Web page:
The Marboré Symphony: music for the deglaciation and Holocene in the central Pyrenees

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dc.contributor.author Valero-Garcés, Blas
dc.contributor.author Vicente de Vera, Alejandra
dc.contributor.author Simón Gómez, José Luis
dc.contributor.author Fraile, Miguel Ángel
dc.contributor.author González-Sampériz, Penélope
dc.contributor.author Leunda, María
dc.contributor.author Moreno, Ana
dc.contributor.author Gil-Romera, Graciela
dc.contributor.author Mata Campo, Maria Pilar
dc.contributor.author Oliva, Belen
dc.contributor.author Aranbarri, Josu
dc.contributor.author Ezquerro Ruíz, Lope
dc.date.accessioned 2019-07-31T06:15:49Z
dc.date.available 2019-07-31T06:15:49Z
dc.date.issued 2019-07-29
dc.identifier.uri http://hdl.handle.net/20.500.12468/211
dc.description 20th Congress of the International Union for Quaternary Research (INQUA), Dublín, 2019 es_ES
dc.description.abstract Geological sequences have been used as the main basis for musical pieces both as inspiration for musicians and as raw materials (geochemical data, stratigraphic logs, cycles and frequencies) for compositions produced by computer programs. Telling our stories of Quaternary changes with music presents an opportunity to reach a wider audience and to integrate art and science. Here we present an example of how to compose music from Quaternary lake sequences and illustrate in a new way the main changes in the Pyrenean landscapes since deglaciation. The creation of this music was undertaken within the framework of the REPLIM project, an INTERREG- POCTEFA – project aimed to create a network of climate change observatories on lakes and wetlands in the Pyrenees. Based on the sediment sequence from Marboré Lake (42°41′44.27″N, 0° 2′24.07″E, 2612 m a.s.l), we have selected lithological, compositional and pollen data (Leunda et al, 2017; Oliva et al., 2018) to represent the main changes in the lake and the region during the last 15000 years. To transform the geological data into musical notes, we have used a similar approach than in previous experiences (Simon et al, 2015) but in this case, notes were assigned to compositional range intervals and the tempos were defined using sediment accumulation rates. Different melodies and instruments were assigned at each data set: TOC and Br/Ti as lake bioproductivity, selected pollen data for vegetation dynamics in the valleys, Si/Ti as sediment influx and Pb/Ti as anthropogenic impact. An electronic version of the Marbore Symphony was created by computer software based on the raw data. The music group O’Carolan (http://www.ocarolanfolk.com) transformed the electronic version into a six minutes long acoustic version. The Symphony premiered in the town of Bielsa on December 14th, 2018. The Marboré music project has served to increase citizenship awareness about climate change in the Pyrenees and provided a new tool to better communicate past and future changes in the landscapes es_ES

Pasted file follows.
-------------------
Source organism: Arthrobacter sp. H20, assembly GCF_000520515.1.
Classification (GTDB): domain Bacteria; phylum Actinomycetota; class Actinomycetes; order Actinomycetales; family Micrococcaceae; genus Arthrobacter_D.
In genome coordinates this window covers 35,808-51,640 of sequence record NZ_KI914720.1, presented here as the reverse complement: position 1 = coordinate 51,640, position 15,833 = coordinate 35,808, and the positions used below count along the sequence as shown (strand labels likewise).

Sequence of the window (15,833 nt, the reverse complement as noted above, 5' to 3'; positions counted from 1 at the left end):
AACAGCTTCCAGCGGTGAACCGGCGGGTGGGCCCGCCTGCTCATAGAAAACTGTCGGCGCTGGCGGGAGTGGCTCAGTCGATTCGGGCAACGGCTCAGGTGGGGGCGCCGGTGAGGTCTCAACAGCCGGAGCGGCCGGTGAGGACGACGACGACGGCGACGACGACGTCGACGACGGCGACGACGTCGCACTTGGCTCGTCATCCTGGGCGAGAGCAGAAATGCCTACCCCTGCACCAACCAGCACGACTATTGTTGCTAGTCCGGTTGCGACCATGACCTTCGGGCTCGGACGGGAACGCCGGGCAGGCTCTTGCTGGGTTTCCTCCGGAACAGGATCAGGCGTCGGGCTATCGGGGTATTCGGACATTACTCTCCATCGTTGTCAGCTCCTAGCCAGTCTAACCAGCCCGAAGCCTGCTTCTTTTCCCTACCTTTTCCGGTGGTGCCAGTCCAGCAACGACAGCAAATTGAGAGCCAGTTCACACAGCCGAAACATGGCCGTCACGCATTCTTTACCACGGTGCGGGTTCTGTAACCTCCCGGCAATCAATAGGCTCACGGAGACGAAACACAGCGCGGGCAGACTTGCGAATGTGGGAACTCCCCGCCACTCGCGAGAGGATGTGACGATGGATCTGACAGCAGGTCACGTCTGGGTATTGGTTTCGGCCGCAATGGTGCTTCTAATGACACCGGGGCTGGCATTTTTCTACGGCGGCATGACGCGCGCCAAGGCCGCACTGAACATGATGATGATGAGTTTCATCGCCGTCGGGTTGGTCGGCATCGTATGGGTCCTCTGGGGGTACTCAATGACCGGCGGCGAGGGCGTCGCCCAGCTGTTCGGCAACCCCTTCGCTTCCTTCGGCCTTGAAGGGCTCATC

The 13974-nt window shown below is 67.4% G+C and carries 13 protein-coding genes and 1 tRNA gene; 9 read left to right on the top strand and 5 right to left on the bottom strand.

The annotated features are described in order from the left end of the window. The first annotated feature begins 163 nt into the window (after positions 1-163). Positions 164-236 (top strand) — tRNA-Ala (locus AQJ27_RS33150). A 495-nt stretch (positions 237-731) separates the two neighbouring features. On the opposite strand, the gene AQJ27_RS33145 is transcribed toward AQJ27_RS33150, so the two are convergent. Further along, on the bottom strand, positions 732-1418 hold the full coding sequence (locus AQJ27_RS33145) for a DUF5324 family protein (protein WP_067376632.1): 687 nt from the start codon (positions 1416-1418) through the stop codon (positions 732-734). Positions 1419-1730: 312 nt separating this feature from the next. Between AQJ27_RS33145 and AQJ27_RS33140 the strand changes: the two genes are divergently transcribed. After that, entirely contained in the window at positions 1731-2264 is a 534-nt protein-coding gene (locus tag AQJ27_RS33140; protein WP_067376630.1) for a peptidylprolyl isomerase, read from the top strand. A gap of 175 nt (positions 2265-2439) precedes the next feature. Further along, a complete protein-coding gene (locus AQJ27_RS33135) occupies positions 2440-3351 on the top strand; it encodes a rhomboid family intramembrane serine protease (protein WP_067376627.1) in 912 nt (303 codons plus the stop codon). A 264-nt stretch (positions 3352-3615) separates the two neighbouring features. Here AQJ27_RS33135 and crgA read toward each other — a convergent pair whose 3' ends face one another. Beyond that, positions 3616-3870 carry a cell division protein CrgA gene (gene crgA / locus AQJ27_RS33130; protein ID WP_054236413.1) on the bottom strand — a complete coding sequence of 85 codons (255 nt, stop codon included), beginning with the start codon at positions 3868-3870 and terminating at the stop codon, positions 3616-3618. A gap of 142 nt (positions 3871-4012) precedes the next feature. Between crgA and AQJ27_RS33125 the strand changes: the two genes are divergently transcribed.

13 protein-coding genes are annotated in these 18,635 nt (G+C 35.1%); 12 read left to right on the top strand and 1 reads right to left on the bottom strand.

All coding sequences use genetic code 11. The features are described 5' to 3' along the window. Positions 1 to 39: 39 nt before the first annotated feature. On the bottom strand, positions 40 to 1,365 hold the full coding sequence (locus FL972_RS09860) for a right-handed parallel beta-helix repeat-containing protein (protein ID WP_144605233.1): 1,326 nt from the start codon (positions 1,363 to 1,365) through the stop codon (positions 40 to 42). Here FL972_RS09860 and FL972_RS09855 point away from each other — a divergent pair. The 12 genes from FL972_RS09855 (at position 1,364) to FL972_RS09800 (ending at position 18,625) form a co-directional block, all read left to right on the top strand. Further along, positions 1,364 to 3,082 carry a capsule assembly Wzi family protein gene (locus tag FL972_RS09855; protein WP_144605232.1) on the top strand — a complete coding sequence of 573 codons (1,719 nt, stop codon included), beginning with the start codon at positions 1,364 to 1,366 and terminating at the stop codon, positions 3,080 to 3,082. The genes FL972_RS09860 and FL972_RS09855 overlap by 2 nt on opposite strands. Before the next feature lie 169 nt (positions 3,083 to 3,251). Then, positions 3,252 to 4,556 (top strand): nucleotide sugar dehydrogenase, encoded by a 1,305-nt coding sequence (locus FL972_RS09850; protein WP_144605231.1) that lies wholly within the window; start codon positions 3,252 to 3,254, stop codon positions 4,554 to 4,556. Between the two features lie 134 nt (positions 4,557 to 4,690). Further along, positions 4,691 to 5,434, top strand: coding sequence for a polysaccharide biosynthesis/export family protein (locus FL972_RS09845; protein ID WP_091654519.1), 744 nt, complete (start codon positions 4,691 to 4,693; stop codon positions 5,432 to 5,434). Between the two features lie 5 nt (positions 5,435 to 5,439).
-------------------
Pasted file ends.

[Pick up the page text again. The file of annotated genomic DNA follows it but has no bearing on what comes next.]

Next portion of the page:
dc.description.sponsorship Instituto Pirenaico de Ecología, España es_ES
dc.description.sponsorship Universidad de Zaragoza, España es_ES
dc.description.sponsorship Grupo O´Carolan, España es_ES
dc.description.sponsorship Instituto Geológico y Minero de España, España es_ES
dc.description.sponsorship Universidad Autonoma de Madrid, España es_ES
dc.description.sponsorship Universidad del Pais Vasco, España es_ES
dc.publisher INQUA es_ES
dc.relation REPLIM es_ES
dc.relation.ispartof fdsdfsdf es
dc.rights Acceso abierto es_ES
dc.subject lago es_ES
dc.subject medio lacustre es_ES
dc.subject desglaciación es_ES
dc.subject Holoceno es_ES
dc.subject Pirineos es_ES
dc.subject música es_ES
dc.title The Marboré Symphony: music for the deglaciation and Holocene in the central Pyrenees es_ES
dc.description.funder INTERREG-POCTEFA es_ES
dc.coverage.spatialStudy Pirineos es_ES
dc.type.lecture Ponencia es_ES


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